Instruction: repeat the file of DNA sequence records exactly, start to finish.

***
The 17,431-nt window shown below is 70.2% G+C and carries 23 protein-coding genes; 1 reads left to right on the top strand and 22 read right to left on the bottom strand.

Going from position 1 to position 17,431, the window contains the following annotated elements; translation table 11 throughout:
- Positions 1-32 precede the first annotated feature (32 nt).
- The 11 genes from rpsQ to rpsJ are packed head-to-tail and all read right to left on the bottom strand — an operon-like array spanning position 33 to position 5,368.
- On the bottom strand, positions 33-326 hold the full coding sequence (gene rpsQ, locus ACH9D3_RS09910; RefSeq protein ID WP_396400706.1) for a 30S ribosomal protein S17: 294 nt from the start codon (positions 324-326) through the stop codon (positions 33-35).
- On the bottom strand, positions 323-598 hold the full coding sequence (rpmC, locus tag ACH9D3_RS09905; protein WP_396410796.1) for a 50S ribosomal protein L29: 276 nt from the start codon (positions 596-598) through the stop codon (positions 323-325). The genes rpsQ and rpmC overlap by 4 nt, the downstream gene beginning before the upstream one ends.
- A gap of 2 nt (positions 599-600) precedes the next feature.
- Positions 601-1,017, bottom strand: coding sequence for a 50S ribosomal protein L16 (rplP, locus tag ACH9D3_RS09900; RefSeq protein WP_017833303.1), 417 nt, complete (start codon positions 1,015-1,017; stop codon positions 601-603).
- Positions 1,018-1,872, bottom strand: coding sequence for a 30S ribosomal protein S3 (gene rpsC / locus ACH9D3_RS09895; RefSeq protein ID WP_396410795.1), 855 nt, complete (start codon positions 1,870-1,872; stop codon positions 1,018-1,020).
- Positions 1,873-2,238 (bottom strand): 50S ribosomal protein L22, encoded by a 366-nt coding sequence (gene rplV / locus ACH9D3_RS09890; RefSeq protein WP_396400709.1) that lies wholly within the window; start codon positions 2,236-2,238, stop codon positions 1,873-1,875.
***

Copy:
The 17,431-nt window shown below is 70.2% G+C and carries 23 protein-coding genes; 1 reads left to right on the top strand and 22 read right to left on the bottom strand.

Going from position 1 to position 17,431, the window contains the following annotated elements; translation table 11 throughout:
- Positions 1-32 precede the first annotated feature (32 nt).
- The 11 genes from rpsQ to rpsJ are packed head-to-tail and all read right to left on the bottom strand — an operon-like array spanning position 33 to position 5,368.
- On the bottom strand, positions 33-326 hold the full coding sequence (gene rpsQ, locus ACH9D3_RS09910; RefSeq protein ID WP_396400706.1) for a 30S ribosomal protein S17: 294 nt from the start codon (positions 324-326) through the stop codon (positions 33-35).
- On the bottom strand, positions 323-598 hold the full coding sequence (rpmC, locus tag ACH9D3_RS09905; protein WP_396410796.1) for a 50S ribosomal protein L29: 276 nt from the start codon (positions 596-598) through the stop codon (positions 323-325). The genes rpsQ and rpmC overlap by 4 nt, the downstream gene beginning before the upstream one ends.
- A gap of 2 nt (positions 599-600) precedes the next feature.
- Positions 601-1,017, bottom strand: coding sequence for a 50S ribosomal protein L16 (rplP, locus tag ACH9D3_RS09900; RefSeq protein WP_017833303.1), 417 nt, complete (start codon positions 1,015-1,017; stop codon positions 601-603).
- Positions 1,018-1,872, bottom strand: coding sequence for a 30S ribosomal protein S3 (gene rpsC / locus ACH9D3_RS09895; RefSeq protein ID WP_396410795.1), 855 nt, complete (start codon positions 1,870-1,872; stop codon positions 1,018-1,020).
- Positions 1,873-2,238 (bottom strand): 50S ribosomal protein L22, encoded by a 366-nt coding sequence (gene rplV / locus ACH9D3_RS09890; RefSeq protein WP_396400709.1) that lies wholly within the window; start codon positions 2,236-2,238, stop codon positions 1,873-1,875.